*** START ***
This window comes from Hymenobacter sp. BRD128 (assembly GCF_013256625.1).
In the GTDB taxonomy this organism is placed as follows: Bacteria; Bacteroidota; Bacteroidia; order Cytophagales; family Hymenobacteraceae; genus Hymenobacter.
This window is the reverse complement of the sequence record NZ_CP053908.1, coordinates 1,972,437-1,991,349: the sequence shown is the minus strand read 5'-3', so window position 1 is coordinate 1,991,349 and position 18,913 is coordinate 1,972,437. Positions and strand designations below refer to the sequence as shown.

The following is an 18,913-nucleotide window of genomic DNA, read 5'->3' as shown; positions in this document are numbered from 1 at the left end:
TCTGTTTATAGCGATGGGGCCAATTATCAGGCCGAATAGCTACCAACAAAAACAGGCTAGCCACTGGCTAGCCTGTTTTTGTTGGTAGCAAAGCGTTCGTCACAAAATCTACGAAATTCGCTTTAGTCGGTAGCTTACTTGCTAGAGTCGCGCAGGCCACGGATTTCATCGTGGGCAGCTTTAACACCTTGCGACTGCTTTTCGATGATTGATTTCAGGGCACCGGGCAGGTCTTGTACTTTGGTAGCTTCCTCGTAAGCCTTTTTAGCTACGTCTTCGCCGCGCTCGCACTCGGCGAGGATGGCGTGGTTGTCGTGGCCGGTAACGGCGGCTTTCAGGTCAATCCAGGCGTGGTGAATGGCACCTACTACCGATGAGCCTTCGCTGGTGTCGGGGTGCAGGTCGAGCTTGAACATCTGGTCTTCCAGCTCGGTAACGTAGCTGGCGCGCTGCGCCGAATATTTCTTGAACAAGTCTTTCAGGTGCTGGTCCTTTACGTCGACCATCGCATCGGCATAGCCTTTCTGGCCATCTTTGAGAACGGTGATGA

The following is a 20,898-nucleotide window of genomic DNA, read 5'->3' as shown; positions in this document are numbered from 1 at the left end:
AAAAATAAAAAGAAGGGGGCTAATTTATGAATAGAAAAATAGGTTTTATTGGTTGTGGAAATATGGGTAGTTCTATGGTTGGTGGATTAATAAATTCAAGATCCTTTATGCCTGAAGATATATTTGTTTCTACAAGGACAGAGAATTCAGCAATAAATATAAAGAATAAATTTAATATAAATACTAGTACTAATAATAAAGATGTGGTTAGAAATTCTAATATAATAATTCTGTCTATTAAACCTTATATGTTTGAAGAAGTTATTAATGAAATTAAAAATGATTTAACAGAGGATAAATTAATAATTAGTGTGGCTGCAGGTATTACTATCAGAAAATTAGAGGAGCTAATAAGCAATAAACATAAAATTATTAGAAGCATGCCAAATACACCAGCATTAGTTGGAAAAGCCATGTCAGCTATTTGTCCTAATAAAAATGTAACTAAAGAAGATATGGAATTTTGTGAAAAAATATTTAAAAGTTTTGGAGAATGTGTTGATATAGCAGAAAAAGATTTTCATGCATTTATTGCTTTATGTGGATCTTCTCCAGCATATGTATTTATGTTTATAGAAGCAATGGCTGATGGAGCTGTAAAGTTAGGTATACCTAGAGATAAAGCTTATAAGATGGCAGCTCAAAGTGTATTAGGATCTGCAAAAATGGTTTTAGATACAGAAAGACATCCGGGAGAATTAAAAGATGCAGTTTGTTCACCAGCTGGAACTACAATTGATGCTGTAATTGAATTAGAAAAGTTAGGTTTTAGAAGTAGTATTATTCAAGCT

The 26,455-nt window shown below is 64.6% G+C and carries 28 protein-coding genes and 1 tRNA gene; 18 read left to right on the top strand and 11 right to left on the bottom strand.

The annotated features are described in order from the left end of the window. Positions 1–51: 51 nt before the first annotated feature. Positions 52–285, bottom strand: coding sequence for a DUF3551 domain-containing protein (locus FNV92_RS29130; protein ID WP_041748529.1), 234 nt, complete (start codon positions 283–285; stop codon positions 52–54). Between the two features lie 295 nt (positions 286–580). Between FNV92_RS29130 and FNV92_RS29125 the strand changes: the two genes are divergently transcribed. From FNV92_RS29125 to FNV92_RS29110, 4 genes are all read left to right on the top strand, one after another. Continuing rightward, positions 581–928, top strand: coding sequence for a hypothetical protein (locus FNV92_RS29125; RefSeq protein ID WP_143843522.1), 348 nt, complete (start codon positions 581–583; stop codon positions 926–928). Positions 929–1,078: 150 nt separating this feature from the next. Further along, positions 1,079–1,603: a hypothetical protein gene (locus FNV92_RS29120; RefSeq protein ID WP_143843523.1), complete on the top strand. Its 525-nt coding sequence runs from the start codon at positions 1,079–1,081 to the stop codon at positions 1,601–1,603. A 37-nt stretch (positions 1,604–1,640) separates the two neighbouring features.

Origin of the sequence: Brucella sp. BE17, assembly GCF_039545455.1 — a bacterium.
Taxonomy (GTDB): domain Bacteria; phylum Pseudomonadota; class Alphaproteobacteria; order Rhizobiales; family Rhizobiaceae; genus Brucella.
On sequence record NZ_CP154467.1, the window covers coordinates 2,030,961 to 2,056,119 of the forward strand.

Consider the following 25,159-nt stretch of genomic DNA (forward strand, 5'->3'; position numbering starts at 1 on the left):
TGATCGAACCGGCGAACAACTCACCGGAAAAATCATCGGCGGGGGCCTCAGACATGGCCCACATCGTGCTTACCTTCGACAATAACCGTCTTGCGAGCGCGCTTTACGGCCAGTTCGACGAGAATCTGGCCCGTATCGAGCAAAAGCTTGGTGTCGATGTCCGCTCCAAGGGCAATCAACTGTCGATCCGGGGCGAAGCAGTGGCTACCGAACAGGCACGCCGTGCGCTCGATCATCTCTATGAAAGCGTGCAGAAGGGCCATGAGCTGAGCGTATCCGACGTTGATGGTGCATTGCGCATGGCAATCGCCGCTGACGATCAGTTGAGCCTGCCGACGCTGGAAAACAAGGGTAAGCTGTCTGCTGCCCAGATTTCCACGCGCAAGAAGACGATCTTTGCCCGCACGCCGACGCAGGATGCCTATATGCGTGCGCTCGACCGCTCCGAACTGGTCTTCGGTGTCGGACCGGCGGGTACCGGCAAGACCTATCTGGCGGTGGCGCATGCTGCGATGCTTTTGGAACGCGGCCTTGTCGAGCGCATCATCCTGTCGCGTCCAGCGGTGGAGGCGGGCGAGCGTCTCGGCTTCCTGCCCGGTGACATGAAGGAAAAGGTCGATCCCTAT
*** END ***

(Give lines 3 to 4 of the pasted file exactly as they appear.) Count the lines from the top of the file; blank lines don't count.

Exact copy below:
This window is the reverse complement of the sequence record NZ_CP053908.1, coordinates 1,972,437-1,991,349: the sequence shown is the minus strand read 5'-3', so window position 1 is coordinate 1,991,349 and position 18,913 is coordinate 1,972,437. Positions and strand designations below refer to the sequence as shown.

The following is an 18,913-nucleotide window of genomic DNA, read 5'->3' as shown; positions in this document are numbered from 1 at the left end: